No One on Earth Has Died for Three Years: A Group Writing Project

About the Authors

1 Noah Grabeel, Oregon – February 28, 2018
2 Jenna Glover, California – March 7, 2018
3 Gabriella Sayger, West Virginia – March 14, 2018
4 Jessy Knaus, Colorado – March 21, 2018
5 Nicole Massey-Smith, Colorado – March 28, 2018
6 Ashley Kilday, Texas – April 4, 2018
7 Suzie Bartholomew, Indiana – April 11, 2018

About Dually Noted

Dually Noted is TBL’s exciting group-writing project. New and established writers from around the world come together to create one ongoing story through weekly installments. If you would like to add the next section, shoot us your 500-word addition by Friday night. Our editor will publish the best submission at the beginning of each week.

No One on Earth Has Died for Three Years

by the TBL Writing Community

Life’s Net Worth

In an oak paneled hall, the opulent type where powerful men have gathered for centuries, only the wealthiest were still trying to figure out what to do about the fact that people had stopped dying for the past three years.

“Don’t look at me,” said a man who made his fortune selling guns and ammo. “You ever sold a war without dead people?”

War, famine, pestilence, and death. They were all MIA at a time when people expected an apocalypse. There wasn’t much complaining, but no one could explain why people had stopped dying: biological adaptation could have found the perfect immunity, others argued that machines were to blame. All across the world, gunshots were reported, but not an ounce of blood touched the pavement. Heiresses stewed. Assassins turned to knitting. Christians in particular were distraught now that their one avenue to be with their Lord and savior seemed permanently closed. This distress led to mass public suicides, but of course, their God did not notice.

Because no one died.

Gun sales were hit the hardest. Death was their one campaign strategy. Without death, what good was a gun?

Or food? What use were food stamps when no one died of starvation? Or clothes without hypothermia? Or expensive SUVs with no car accidents? Death made life worth something.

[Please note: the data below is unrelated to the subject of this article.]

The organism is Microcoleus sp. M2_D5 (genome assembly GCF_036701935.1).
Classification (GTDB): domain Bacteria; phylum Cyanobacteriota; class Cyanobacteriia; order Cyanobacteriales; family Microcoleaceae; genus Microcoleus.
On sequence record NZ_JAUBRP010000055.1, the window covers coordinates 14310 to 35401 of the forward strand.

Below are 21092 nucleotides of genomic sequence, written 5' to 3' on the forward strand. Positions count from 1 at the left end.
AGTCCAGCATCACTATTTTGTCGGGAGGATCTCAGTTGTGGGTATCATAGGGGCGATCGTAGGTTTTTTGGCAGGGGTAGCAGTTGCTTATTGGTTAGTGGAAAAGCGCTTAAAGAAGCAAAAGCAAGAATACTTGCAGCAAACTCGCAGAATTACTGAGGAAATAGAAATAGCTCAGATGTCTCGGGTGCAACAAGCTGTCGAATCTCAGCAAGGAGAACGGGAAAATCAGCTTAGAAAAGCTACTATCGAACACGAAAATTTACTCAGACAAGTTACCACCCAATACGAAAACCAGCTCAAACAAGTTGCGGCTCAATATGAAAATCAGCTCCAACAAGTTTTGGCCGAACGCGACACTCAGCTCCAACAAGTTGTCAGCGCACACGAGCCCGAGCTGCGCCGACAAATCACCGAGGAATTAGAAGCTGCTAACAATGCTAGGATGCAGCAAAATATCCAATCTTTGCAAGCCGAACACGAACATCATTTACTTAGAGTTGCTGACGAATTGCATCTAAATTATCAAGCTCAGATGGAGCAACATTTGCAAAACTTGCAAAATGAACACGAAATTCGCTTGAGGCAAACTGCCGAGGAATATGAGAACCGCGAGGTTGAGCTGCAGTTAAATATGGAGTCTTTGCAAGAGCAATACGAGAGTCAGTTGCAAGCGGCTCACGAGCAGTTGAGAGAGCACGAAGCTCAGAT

“Overpopulation,” blurted out a well-paid senator. “We hit that message hard. That they need to protect their homes, the very ground they’re standing on.”

“Protection from what?” A Trump child asked. “‘Share economy’ is all people are tweeting about.”

“Those resources, then,” the senator rallied. “We bring in the tree huggers, celebrity conservationists. Merchandise, PSA’s, endorsements. Get the pandas out there.”

They grumbled in unison about such a brilliant sounding plan, but studies would show a drastic decline in consumption over the next three years. Food had become an indulgence. People were less scared to live together and trusted one another more. Electric buses and cars were now group funded from the extra income people had without prescriptions, without surgery, without a morning avocado toast.

“This is our dominion, boys,” the ghost of Roger Ailes moaned from behind a portrait of Andrew Jackson. “We must protect what is ours.”

So what about the news story about the woman who walked from Tallahassee to Portland, just to take a walk around and see more of her own country and feel it with her own feet?

And what about the child bride from Guinea, who swam all the way to Iceland to escape a husband more than twice her age?

In that beautifully stained hall, talking points suffocated the musty air. Demand for answers were high. They argued over details about what the people would want and do, and since no one was dying, they agreed to keep the doors locked until someone came up with an acceptable solution.

There they stayed cloistered until someone happened across them three years later, still red-faced from the same debate. 1



To: The Immortal Known as Death

To: The Immortal Known as Death

From: The International Health and Wellness Organization

Subject: A Compromise


Most Estimable Death,

We have reviewed your list of complaints and subsequent explanations concerning your employment termination, and, as the formal representation for the human population of planet Earth, the International Health and Wellness Organization (I.H.W.O.) wishes to extend our deepest apologies that these matters were not dealt with in a timely manner.

We are pleased to inform you that the I.H.W.O has received and evaluated all the inquiries you have sent over the past 3 years and we are proud to negotiate and come to terms satisfying for all parties concerning your reinstatement.

As you are aware, Earth has suffered immensely in your absence.  Resources have become scarce and those that are available are not affordable for all individuals on the global market.  Furthermore, there have been instances of disagreement between certain parties that have led to violence most unbecoming of the human race.

We also hope that you can acknowledge the sincere intent behind our termination of your job and the benefits that many people have experienced, including, but not limited to, lower stress rates, a decrease in hospital/doctor visits, an increase in productivity, and an overall better quality of life rating.

The I.H.W.O. firmly believes that we can come to a reasonable compromise for this situation.  To address the reasons behind your abrupt departure of duty, we offer the following: